Perks and benefits for staff members have become increasingly popular in the job market, with companies presumably alive to the fact that news of their generosity will not just be spread through word of mouth but also be Instagrammed (notice I didn’t say Snapchatted!) and shared within social circles, thus making them more attractive to anybody looking to join a company with a ball pool and a cavapoo.
From a business perspective, the popularity of perks and benefits is reflected by the growth of companies such as Perkbox, Huddlebuy and Staff Treats. What may have started with pension schemes and car allowances has evolved into office pugs and pool tables. From a personal perspective, office perks are great! Whether it’s pastries on a Monday or tickets to events on a Thursday, it’s certainly appreciated and always brightens the day. However, has the market reached ‘peak perk’, and are companies simply providing them as an opiate so their newbies don’t start asking for more cash?
From an outside perspective, it can seem as though this is what millennial candidates are looking for – free smashed avocado on toast and playing video games during their lunch breaks. Indeed, some of the candidates I’ve advised have been swayed by these benefits. People love being taken out for dinner or getting a discounted gym membership, but crucially, not so much if it comes at the cost of a below-market base salary. When it comes to exploring new job opportunities, many firms brag about their cool perks but we millennials are quick to see straight through it as a ruse if this isn’t matched with a decent base salary.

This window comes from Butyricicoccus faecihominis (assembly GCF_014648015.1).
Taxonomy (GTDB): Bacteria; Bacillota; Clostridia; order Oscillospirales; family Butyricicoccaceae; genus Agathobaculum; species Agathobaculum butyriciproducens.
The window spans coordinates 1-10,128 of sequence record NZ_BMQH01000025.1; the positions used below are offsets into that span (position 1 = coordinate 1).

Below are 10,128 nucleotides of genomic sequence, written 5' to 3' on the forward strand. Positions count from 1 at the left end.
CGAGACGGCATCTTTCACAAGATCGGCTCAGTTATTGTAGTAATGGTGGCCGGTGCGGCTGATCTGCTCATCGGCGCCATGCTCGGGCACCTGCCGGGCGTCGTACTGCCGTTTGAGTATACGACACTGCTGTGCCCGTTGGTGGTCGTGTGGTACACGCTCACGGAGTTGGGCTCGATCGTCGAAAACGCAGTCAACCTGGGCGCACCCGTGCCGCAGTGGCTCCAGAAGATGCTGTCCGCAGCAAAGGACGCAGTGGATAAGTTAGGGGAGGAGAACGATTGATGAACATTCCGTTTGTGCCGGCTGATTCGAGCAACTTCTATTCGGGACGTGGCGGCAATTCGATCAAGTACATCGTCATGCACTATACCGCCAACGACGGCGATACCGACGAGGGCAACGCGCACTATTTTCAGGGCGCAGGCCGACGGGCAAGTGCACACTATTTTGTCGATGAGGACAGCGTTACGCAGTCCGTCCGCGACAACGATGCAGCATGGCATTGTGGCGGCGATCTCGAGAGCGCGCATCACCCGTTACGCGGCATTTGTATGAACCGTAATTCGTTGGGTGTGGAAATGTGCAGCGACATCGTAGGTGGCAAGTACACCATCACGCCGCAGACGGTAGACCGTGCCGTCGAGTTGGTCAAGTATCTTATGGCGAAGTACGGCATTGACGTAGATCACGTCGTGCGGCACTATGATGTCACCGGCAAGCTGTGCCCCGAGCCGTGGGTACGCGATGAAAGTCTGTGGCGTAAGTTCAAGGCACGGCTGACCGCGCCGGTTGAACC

When speaking with both friends and candidates within the media and tech space, I’ve noticed a pattern of what can only be referred to as very ‘extra’ perks and low base salaries. The reality is that many young people may join off the back of free cronuts and an office labradoodle, but their pastry and canine love affairs soon wear off if they’re skint come the 19th of every month.
Granted, to pursue any new role a candidate primarily needs to have a passion for it and be interested in the company. Moreover, it may well be argued that those said factors are all that should matter, regardless of the salary package. At the end of the day, it’s undeniable that office perks are much appreciated, who wouldn’t like a glow-in-the-dark ping pong table in the common room? The point that needs to be stressed, however, is that mere perks on the job shouldn’t take the centre stage but be an addition to the whole package.
Have a great weekend.
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